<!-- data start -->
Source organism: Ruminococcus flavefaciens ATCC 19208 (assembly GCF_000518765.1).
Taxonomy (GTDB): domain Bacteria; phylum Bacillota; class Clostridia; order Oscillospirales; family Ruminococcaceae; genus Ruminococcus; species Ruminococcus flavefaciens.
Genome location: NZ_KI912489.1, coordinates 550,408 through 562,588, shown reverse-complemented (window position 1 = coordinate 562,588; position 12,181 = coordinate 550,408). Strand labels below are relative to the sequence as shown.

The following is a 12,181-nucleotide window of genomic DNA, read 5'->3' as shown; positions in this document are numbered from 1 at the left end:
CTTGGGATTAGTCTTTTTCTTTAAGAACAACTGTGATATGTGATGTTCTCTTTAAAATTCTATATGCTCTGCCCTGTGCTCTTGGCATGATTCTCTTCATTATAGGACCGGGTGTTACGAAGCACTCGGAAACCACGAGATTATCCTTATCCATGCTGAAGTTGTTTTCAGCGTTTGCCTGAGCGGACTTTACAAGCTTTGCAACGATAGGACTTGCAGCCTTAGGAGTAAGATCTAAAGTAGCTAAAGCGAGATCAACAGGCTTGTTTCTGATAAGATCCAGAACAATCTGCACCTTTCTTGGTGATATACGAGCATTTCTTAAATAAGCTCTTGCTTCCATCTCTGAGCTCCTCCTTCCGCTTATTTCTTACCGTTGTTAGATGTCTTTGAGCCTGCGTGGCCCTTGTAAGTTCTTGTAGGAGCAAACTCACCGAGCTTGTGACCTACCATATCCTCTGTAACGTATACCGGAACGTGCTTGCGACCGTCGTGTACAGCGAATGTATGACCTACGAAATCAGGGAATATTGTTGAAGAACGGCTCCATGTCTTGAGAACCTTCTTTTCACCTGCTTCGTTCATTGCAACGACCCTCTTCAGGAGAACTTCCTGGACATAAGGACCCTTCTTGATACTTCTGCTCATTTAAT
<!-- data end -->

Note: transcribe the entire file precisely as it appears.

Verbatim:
Source organism: Ruminococcus flavefaciens ATCC 19208 (assembly GCF_000518765.1).
Taxonomy (GTDB): domain Bacteria; phylum Bacillota; class Clostridia; order Oscillospirales; family Ruminococcaceae; genus Ruminococcus; species Ruminococcus flavefaciens.
Genome location: NZ_KI912489.1, coordinates 550,408 through 562,588, shown reverse-complemented (window position 1 = coordinate 562,588; position 12,181 = coordinate 550,408). Strand labels below are relative to the sequence as shown.

The following is a 12,181-nucleotide window of genomic DNA, read 5'->3' as shown; positions in this document are numbered from 1 at the left end:
CTTGGGATTAGTCTTTTTCTTTAAGAACAACTGTGATATGTGATGTTCTCTTTAAAATTCTATATGCTCTGCCCTGTGCTCTTGGCATGATTCTCTTCATTATAGGACCGGGTGTTACGAAGCACTCGGAAACCACGAGATTATCCTTATCCATGCTGAAGTTGTTTTCAGCGTTTGCCTGAGCGGACTTTACAAGCTTTGCAACGATAGGACTTGCAGCCTTAGGAGTAAGATCTAAAGTAGCTAAAGCGAGATCAACAGGCTTGTTTCTGATAAGATCCAGAACAATCTGCACCTTTCTTGGTGATATACGAGCATTTCTTAAATAAGCTCTTGCTTCCATCTCTGAGCTCCTCCTTCCGCTTATTTCTTACCGTTGTTAGATGTCTTTGAGCCTGCGTGGCCCTTGTAAGTTCTTGTAGGAGCAAACTCACCGAGCTTGTGACCTACCATATCCTCTGTAACGTATACCGGAACGTGCTTGCGACCGTCGTGTACAGCGAATGTATGACCTACGAAATCAGGGAATATTGTTGAAGAACGGCTCCATGTCTTGAGAACCTTCTTTTCACCTGCTTCGTTCATTGCAACGACCCTCTTCAGGAGAACTTCCTGGACATAAGGACCCTTCTTGATACTTCTGCTCATTTAAT